This month, AlienVault launched a new Threat Update Newsletter with the goal of sharing recent threat data from our Open Threat Exchange™ (OTX), as well as recaps of some of the most interesting (or troubling) research and industry news. You can subscribe via e-mail to the Threat Update Newsletter, or subscribe to this blog to get additional information and insight.
The threat data we collect through our Open Threat Exchange continually reinforces what those of us in the Lab know to be true: That people and organizations using the Internet for criminal activity are highly coordinated. The tools we see cyber criminals using, and the complexity and scope of attacks speaks to the ‘community’ nature of this underground; cyber criminals liberally share information on attacks, attack tools, techniques, stolen data, etc. It’s time for us “good guys” to steal this collaborative approach and band together to share threat data. The more we each know, the better we can defend the privacy, intellectual property and economic infrastructures entrusted to us.
So, in the spirit of sharing what we hope is helpful threat data and information, here are the research findings and headlines for September that were especially interesting to the AlienVault Labs team:
More MacOSX Malware
While our Lab finds millions of malware samples per month in Windows and Android, we typically only find a few unique samples a week in MacOSX. This new threat is especially pernicious; it disguises itself to look like an image file and once it is opened, the malware can allow the attacker to perform whatever actions they want. This malware is interesting because it uses a scripting language called Realbasic that provides the possibility of building the code to Windows and Linux platforms, so it’s not so weird to see this malware or this C&C running in other platforms, changing the scripts to focus the targeted platform, obviously.
Internet Explorer Zeroday
The latest Internet Explorer zero-day has been widely reported, and we’ve seen serious targeted attacks against Japanese and Taiwanese organizations. Unfortunately, we’re still in “wait-and-see” mode until Microsoft provides a patch. My advice is not to use Internet Explorer at the moment. While you could manually apply the interim fix-it, we highly recommend against doing this, as every cyber criminal will be putting the work-around in their framework.
Direct Memory Access, or DMA, is the latest crack in the door. As reported in this PC World article, graphics cards and peripherals can bypass a computer’s CPU to access and process data directly from memory. Security solutions don’t typically look for malware in peripherals, and once a peripheral infects DMA, there can be a ripple effect of damage. While this type of attack is still a novelty, information security professionals need to be aware of it because this could easily become a more wide-spread attack technique.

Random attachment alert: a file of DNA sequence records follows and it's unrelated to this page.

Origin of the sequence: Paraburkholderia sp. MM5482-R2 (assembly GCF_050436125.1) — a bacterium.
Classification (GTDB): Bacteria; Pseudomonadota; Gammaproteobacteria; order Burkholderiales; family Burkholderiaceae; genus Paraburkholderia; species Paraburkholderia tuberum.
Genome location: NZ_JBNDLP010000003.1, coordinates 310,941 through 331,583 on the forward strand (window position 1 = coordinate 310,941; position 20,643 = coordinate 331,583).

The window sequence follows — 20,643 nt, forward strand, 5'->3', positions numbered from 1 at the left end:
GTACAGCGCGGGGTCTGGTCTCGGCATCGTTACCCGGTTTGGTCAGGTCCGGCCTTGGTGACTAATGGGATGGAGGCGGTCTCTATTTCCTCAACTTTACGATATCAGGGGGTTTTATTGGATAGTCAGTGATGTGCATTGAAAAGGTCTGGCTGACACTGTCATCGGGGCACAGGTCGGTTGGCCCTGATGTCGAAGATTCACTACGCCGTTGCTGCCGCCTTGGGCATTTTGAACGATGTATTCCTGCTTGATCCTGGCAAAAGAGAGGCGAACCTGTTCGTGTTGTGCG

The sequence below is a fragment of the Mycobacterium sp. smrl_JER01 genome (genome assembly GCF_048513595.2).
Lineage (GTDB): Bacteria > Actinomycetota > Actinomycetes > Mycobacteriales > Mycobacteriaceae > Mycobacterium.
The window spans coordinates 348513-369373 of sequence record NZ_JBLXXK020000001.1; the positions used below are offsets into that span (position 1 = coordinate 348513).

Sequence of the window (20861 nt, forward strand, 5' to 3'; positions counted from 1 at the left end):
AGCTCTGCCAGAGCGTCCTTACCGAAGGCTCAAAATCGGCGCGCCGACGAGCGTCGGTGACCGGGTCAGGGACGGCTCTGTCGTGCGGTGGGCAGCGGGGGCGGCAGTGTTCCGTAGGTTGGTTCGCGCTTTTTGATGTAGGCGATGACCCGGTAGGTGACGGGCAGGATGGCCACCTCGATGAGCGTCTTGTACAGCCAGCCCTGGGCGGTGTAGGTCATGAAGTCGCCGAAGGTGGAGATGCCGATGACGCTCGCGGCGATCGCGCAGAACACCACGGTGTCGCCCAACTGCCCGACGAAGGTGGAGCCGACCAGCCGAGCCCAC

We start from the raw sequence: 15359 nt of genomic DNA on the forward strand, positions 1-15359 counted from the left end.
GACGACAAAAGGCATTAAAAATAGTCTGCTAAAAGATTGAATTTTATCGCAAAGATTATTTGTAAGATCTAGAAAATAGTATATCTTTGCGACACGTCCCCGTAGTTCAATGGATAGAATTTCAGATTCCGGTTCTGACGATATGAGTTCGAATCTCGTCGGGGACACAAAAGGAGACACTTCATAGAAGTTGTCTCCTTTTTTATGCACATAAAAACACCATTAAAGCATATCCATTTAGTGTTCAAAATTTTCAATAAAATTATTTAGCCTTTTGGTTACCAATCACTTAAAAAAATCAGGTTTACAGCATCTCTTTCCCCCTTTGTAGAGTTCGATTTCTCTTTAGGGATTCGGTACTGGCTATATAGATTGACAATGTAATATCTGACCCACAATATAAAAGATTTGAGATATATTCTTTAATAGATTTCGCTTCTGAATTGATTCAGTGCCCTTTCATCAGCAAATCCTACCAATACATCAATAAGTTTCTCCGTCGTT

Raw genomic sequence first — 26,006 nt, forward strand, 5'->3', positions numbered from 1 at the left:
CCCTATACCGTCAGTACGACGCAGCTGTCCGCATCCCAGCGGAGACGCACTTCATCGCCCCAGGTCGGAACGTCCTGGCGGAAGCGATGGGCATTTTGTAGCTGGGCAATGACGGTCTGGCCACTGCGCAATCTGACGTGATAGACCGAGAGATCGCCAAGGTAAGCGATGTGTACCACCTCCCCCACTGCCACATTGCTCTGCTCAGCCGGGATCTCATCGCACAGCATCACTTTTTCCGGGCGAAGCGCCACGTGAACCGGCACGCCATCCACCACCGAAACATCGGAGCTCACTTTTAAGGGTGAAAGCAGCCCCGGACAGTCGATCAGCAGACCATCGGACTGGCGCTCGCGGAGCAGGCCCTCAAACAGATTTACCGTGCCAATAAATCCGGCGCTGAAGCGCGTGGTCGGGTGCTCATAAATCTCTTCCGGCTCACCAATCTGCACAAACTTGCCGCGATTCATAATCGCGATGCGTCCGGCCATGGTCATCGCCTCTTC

Data brokers hack
Brian Krebs investigated and reported on a hack of the major data brokers by an ID theft service that then sells the sensitive data it steals – including social security numbers, birth records and credit and background reports – to any cybercriminal or organization willing to pay. The ID theft service at the heart of this crime ring essentially acts as its own malicious form of data broker, enabling cybercriminals to access and purchase compromised data on the black market. For the legitimate business and consumer data aggregators that were hacked, this is a reminder: even if your business doesn’t suffer a targeted attack, if one of your systems has been infected by a regular botnet, your data is as vulnerable as if you were suffering a targeted attack. This story exemplifies how “bad guys” are collaborating to steal highly personal and valuable information and just generally wreaking havoc. If the good guys within business and government collaborated around threat data as effectively as the bad guys do around threat vectors and tools, attacks of this magnitude would be few and far between.
Icefog Cyberspionage campaign
This research by Kaspersky Lab elaborates on a series of APT attacks aimed at supply chain organizations primarily in Japan and Korea. The nature of these attacks is very complex, and the threat actor in this case, “Icefog”, gets in-and-out very quickly. While most APTs can go on for a very long time, Icefog hits hard and fast, directly taking control of infected machines during attack. The Icefog attacks show how common attack techniques—spear-phishing or exploits for known vulnerabilities—can be combined with very sophisticated cyber espionage tools to do tremendous damage.
September Threat Activity by the Numbers
The AlienVault Open Threat ExchangeTM (OTX) database is the largest crowd-sourced repository for threat information around the world. The AlienVault Labs team analyzes and validates this data to ensure it is a reliable source of actionable threat intelligence. See below for key trends from OTX for September:
OTX Snapshot: Top Countries by Number of Malicious IPs
For more detailed information, use our interactive threat map to drill into threat details for your specific region.
OTX Snapshot: Top Malware Detected
Visit OTX to learn more about how you can benefit from collaborative threat intelligence.